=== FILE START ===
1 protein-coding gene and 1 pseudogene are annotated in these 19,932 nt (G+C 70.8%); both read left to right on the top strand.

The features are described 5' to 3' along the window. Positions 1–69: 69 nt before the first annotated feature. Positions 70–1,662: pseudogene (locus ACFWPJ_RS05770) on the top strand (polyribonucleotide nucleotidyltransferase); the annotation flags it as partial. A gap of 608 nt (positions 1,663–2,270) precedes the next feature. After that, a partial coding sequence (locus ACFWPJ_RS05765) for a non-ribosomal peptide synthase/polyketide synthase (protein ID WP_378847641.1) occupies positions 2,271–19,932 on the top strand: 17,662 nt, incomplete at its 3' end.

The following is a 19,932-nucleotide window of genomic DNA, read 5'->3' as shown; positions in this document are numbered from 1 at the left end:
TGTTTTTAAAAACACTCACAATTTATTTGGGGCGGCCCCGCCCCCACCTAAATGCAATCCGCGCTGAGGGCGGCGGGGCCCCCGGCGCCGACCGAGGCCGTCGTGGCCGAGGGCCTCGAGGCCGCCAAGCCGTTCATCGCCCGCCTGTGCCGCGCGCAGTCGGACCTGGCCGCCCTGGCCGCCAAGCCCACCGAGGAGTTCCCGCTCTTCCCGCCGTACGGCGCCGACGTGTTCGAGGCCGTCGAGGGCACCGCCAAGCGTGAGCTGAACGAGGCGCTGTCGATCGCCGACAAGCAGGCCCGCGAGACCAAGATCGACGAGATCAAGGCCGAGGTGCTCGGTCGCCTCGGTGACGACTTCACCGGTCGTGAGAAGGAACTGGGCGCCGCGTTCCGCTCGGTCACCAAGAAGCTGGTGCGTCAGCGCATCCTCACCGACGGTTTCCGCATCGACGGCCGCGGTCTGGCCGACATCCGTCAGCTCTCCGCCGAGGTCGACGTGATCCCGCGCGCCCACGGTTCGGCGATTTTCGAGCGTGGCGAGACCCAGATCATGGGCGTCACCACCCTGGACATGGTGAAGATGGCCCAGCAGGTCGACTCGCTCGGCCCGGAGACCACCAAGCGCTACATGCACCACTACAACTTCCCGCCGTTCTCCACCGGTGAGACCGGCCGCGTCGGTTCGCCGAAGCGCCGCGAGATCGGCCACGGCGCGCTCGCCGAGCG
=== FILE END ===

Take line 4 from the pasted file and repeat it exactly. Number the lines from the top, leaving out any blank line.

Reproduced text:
TGTTTTTAAAAACACTCACAATTTATTTGGGGCGGCCCCGCCCCCACCTAAATGCAATCCGCGCTGAGGGCGGCGGGGCCCCCGGCGCCGACCGAGGCCGTCGTGGCCGAGGGCCTCGAGGCCGCCAAGCCGTTCATCGCCCGCCTGTGCCGCGCGCAGTCGGACCTGGCCGCCCTGGCCGCCAAGCCCACCGAGGAGTTCCCGCTCTTCCCGCCGTACGGCGCCGACGTGTTCGAGGCCGTCGAGGGCACCGCCAAGCGTGAGCTGAACGAGGCGCTGTCGATCGCCGACAAGCAGGCCCGCGAGACCAAGATCGACGAGATCAAGGCCGAGGTGCTCGGTCGCCTCGGTGACGACTTCACCGGTCGTGAGAAGGAACTGGGCGCCGCGTTCCGCTCGGTCACCAAGAAGCTGGTGCGTCAGCGCATCCTCACCGACGGTTTCCGCATCGACGGCCGCGGTCTGGCCGACATCCGTCAGCTCTCCGCCGAGGTCGACGTGATCCCGCGCGCCCACGGTTCGGCGATTTTCGAGCGTGGCGAGACCCAGATCATGGGCGTCACCACCCTGGACATGGTGAAGATGGCCCAGCAGGTCGACTCGCTCGGCCCGGAGACCACCAAGCGCTACATGCACCACTACAACTTCCCGCCGTTCTCCACCGGTGAGACCGGCCGCGTCGGTTCGCCGAAGCGCCGCGAGATCGGCCACGGCGCGCTCGCCGAGCG